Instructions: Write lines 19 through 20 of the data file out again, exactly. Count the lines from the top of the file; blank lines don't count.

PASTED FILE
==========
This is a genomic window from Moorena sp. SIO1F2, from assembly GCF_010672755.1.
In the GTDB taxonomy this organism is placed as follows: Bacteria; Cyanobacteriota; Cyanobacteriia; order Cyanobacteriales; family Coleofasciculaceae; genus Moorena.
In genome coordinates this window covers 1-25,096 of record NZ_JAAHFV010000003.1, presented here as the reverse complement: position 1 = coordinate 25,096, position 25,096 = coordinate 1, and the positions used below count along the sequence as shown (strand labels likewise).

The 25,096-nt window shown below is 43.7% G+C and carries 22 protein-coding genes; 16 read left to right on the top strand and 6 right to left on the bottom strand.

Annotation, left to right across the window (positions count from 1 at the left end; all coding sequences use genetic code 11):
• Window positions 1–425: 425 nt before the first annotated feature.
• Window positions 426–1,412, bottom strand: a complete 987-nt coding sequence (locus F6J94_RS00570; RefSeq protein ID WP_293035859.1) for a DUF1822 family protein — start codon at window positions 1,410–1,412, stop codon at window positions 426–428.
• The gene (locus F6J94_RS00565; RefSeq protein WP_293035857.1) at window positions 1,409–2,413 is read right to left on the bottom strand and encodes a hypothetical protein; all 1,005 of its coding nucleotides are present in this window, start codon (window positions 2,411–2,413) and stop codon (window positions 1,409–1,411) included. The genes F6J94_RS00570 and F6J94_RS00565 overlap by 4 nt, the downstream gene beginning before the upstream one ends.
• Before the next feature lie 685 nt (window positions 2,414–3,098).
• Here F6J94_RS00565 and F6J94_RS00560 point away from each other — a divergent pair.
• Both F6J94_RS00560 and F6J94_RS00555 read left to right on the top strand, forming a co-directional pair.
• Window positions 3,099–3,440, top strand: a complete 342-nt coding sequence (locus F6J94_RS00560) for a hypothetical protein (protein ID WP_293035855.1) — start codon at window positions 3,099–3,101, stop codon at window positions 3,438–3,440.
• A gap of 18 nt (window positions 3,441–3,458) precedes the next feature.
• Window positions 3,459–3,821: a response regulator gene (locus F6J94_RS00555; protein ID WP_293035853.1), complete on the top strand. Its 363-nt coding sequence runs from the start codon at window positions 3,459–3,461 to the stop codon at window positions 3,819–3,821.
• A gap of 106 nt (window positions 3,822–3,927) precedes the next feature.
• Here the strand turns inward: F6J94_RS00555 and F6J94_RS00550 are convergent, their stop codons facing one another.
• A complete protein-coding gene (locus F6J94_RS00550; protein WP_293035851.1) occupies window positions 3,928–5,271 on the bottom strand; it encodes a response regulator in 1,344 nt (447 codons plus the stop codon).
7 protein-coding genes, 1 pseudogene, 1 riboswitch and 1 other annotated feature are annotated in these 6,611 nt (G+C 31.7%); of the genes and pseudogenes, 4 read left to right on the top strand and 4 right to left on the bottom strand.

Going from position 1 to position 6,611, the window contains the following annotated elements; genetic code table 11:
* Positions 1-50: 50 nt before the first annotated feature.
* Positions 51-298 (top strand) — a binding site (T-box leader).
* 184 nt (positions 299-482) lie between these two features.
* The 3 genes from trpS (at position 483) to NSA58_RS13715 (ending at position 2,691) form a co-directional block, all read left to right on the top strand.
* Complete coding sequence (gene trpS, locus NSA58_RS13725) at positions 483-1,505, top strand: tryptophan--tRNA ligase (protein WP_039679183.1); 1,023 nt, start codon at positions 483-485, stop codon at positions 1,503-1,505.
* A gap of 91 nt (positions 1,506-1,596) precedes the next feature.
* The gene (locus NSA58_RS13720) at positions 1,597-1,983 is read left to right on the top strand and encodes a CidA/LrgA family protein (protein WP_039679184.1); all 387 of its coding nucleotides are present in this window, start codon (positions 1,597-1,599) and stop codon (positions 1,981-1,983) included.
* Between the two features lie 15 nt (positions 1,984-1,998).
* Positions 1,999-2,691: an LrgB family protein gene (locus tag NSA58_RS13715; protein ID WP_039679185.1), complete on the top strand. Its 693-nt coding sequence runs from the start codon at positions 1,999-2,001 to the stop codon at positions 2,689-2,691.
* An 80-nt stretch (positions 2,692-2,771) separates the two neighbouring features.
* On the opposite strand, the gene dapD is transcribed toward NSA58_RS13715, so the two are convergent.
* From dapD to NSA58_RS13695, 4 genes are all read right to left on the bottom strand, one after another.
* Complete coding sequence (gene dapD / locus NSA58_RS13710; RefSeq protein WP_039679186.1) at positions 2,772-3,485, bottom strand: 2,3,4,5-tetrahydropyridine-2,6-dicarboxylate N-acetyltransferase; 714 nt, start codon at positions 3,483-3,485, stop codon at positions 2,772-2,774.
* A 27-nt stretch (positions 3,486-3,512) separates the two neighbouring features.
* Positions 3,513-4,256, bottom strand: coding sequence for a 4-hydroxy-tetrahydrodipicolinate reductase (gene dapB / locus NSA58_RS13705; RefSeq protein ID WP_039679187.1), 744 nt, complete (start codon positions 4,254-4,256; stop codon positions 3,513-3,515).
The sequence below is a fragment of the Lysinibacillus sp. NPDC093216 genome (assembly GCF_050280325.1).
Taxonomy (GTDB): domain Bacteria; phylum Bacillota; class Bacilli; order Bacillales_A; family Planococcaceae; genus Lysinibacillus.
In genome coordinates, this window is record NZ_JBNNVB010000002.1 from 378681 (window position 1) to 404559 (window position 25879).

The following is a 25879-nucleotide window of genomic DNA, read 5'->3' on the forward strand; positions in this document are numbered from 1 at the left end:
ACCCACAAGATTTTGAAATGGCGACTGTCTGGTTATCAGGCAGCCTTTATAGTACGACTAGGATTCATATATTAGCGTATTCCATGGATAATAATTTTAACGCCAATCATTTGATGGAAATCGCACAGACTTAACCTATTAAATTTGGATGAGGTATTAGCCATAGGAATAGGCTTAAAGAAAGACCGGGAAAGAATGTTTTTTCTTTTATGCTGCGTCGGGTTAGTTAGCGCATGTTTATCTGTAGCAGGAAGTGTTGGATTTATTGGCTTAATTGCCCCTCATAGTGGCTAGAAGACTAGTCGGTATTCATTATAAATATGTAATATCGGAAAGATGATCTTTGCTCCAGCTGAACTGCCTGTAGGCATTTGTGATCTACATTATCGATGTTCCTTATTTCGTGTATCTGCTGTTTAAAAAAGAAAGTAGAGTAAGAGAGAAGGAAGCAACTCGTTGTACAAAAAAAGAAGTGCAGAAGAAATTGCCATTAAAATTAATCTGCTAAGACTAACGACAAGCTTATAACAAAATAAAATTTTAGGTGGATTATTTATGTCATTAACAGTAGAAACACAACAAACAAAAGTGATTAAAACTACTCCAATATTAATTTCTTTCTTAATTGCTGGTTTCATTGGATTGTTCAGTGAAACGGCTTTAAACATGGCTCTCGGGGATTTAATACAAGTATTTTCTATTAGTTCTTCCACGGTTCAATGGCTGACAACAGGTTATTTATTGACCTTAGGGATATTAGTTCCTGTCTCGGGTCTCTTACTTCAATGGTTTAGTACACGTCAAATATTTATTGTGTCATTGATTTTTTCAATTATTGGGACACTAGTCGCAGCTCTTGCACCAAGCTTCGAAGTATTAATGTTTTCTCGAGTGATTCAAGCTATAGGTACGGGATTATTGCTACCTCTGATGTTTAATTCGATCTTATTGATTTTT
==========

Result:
Going from position 1 to position 6,611, the window contains the following annotated elements; genetic code table 11:
* Positions 1-50: 50 nt before the first annotated feature.